So it might have been possible to give the original decision a tick of approval.

By June 2021, the S&P/ASX 200 had more than recovered 

Source: S&P Global

But what about the decision to extend the halving of minimum withdrawal rates for another entire financial year?

The explanation in the media release is little more than unsubstantiated waffle.

Today’s announcement extends that reduction to the 2021-22 income year and continues to make life easier for our retirees by giving them more flexibility and choice in their retirement.

For many retirees, the significant losses in financial markets as a result of the COVID-19 crisis are still having a negative effect on the account balance of their superannuation pension.

The second sentence certainly warrants scrutiny.

APRA statistics show that in the year to March 2021 the rate of return for institutional super funds was 18.2%. This is well in excess of what was required to reverse the temporary loss in the March quarter of 2020 that prompted the original decision.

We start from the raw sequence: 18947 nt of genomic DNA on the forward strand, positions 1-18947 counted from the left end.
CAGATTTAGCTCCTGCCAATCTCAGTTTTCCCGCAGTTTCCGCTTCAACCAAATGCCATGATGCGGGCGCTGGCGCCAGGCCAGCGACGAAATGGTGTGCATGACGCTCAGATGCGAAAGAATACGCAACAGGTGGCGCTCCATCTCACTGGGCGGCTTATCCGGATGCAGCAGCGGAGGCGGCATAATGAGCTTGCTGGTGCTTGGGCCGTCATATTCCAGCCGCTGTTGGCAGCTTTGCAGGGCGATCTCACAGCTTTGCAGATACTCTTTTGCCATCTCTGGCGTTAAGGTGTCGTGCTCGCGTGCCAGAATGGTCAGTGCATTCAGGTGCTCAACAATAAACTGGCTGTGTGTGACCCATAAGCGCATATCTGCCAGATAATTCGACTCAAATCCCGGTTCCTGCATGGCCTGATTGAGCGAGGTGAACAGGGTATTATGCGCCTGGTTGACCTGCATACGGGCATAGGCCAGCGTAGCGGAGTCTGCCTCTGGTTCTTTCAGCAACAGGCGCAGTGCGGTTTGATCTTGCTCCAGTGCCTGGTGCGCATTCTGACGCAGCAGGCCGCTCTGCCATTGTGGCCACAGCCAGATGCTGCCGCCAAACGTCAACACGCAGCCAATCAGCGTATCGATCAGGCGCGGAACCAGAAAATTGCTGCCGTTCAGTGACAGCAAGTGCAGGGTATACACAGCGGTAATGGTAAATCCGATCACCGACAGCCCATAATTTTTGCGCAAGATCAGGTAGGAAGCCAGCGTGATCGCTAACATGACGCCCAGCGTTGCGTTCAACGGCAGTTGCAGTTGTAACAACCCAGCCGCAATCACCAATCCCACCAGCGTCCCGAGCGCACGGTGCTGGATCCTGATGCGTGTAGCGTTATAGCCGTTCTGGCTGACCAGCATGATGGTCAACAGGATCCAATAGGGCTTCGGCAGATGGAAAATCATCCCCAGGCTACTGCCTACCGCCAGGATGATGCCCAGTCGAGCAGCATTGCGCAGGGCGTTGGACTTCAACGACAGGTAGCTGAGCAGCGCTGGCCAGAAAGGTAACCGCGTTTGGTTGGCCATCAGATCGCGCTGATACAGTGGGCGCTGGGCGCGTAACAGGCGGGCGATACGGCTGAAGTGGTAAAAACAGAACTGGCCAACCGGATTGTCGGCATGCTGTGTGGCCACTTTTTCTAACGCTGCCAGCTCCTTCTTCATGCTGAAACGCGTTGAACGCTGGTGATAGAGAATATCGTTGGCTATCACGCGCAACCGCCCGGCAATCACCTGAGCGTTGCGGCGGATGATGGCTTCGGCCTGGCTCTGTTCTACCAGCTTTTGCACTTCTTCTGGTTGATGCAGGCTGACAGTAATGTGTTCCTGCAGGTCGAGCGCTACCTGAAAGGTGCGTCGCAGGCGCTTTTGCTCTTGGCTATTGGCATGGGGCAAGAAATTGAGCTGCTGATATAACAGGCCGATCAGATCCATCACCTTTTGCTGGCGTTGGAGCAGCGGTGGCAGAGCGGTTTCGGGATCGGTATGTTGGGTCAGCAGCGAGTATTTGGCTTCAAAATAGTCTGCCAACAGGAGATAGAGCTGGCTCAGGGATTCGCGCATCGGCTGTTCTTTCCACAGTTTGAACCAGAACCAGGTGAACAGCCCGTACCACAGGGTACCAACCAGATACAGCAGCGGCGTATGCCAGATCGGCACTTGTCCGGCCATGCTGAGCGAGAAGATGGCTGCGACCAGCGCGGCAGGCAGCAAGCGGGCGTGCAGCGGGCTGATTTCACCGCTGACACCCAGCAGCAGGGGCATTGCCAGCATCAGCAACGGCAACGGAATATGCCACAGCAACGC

These APRA statistics for March 2021 were published on 25 May 2021. The information underlying them was presumably available to the Government well before its announcement on 29 May 2021.

Superannuation performance (excluding self-managed funds)

Source: APRA Quarterly superannuation performance statistics, March 2021, Table 1C

The APRA figures are aggregates. There might be some individual funds that had not recovered from the losses of a year earlier, but each of the categories of institutional funds in the APRA statistics appeared to have done so.

The APRA statistics do not include SMSFs and some of them might not have fully recovered (we don’t know). But even if so, that would reflect decisions about asset allocations in the control of the fund members.

This means the second sentence of the explanation reproduced above is at best unproven, and likely wrong. The first sentence is, of course, tautologically true. The extension will indeed give retirees more flexibility in their retirement.

Super as a tax dodge

The rationale for the drawdown requirement was to limit the use of super as a wealth maximisation strategy for the benefit of heirs.

The purpose of super is meant to be to provide income security and a reasonable standard of living in retirement. That’s what the 200-page report of the Retirement Income Review commissioned by Treasurer Josh Frydenberg told him in November 2020.